In 5G NR Release 15, Enhanced mobile broadband (eMBB), ultra-reliable low latency communications (URLLC), and massive machine-type communications (mMTC) were the foundational goals. At the 3GPP TSG#96 meeting, 3GPP announced 5G Release 17 finalized, which includes the 5G reduced capability (RedCap) specification for medium- and high-speed connections.
What is RedCap?
3GPP introduced, in Release 17, several enhancements to provide connectivity to mid-tier IoT devices that lack the need for the full capabilities of 5G NR but have much more stringent cost and power consumption requirements. These RedCap devices will benefit from the power and scale of 5G deployments but leverage fewer 5G capabilities for an optimum balance of features versus cost and power efficiency.
The concept of RedCap is to build user equipment (UE) that can benefit from the scale of 5G NR deployments but leverage fewer 5G NR capabilities for an optimum balance of features versus cost and power consumption.
RedCap devises Use Cases
3GPP specifies three use cases for RedCap devices: industrial sensors, surveillance devices, and wearables. 3GPP’s technical report (TR) 38.875 specifies the maximum data rate, end-to-end (E2E) latency, and service availability for each use case, as shown in the below table:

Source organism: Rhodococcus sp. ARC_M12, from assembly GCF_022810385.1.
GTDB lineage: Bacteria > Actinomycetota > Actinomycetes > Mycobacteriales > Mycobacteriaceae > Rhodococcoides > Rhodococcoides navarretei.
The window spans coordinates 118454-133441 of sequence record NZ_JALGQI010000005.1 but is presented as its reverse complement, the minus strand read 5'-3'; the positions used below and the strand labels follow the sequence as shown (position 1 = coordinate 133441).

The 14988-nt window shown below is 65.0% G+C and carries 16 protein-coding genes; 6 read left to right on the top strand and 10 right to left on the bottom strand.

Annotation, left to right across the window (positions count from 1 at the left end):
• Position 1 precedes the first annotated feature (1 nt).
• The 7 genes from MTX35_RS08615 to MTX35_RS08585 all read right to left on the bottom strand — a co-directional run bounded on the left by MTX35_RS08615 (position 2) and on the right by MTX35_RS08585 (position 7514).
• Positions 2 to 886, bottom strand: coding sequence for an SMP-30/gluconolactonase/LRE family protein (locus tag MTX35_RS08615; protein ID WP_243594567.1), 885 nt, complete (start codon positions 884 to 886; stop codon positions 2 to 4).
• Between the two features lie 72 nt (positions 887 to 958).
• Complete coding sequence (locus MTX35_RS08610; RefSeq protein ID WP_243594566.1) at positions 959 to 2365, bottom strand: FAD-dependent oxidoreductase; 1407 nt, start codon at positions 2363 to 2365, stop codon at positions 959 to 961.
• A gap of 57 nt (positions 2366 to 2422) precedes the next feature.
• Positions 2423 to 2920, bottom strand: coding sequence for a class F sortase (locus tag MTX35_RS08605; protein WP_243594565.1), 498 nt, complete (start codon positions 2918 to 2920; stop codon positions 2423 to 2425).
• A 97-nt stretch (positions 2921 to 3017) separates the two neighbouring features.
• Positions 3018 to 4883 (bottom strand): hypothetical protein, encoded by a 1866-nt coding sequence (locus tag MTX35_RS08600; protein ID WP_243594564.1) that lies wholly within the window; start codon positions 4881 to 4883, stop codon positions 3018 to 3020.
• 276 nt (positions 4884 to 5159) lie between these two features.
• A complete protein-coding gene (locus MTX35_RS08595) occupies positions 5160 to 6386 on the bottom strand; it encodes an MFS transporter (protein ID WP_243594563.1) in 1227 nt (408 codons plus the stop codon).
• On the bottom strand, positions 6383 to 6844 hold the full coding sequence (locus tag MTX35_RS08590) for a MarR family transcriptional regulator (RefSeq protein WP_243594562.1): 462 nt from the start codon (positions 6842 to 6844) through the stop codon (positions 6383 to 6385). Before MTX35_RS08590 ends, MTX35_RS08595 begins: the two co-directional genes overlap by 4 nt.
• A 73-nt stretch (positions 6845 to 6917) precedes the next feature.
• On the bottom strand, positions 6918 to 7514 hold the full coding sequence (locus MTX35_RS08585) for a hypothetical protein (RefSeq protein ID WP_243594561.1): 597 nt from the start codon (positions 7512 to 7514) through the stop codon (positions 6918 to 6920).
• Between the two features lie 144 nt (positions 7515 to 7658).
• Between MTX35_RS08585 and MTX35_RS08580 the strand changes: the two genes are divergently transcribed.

RedCap Technical Requirments
The key requirements of these use cases, described in the 3GPP document RP-202933, “New WID on the support of reduced capability NR devices”, are summarized below Table. To maximize the benefit of economies of scale, it is desirable that all these three use cases can be addressed by a common NR RedCap framework.
To meet the needs of IoT devices, RedCap RF solutions must offer reduced size, improved battery life, and lower cost than earlier 5G solutions. To meet those goals, RedCap requires much less RF complexity compared to the 5G RF solutions in smartphones. These reductions in complexity are feasible because RedCap devices – unlike smartphones – do not need extremely high data rates
RedCapdevices can efficiently support 150 Mbps and 50 Mbps in the downlink and uplink, respectively, due to the designed optimizations:
- Narrower bandwidths, i.e., 20 MHz in sub-7 GHz or 100 MHz in millimeter wave (mmWave) frequency bands,
- A single transmit antenna,
- A single receive antenna, with 2 antennas being optional,
- Optional support for half-duplex FDD,
- Lower-order modulation, with 256-QAM being optional, and
- Support for lower transmits power.
The reduced complexity contributes to more cost-efficient NR-Light devices, longer battery life due to lower power consumption, and a smaller device footprint, which enables newer designs for a broad range of use cases.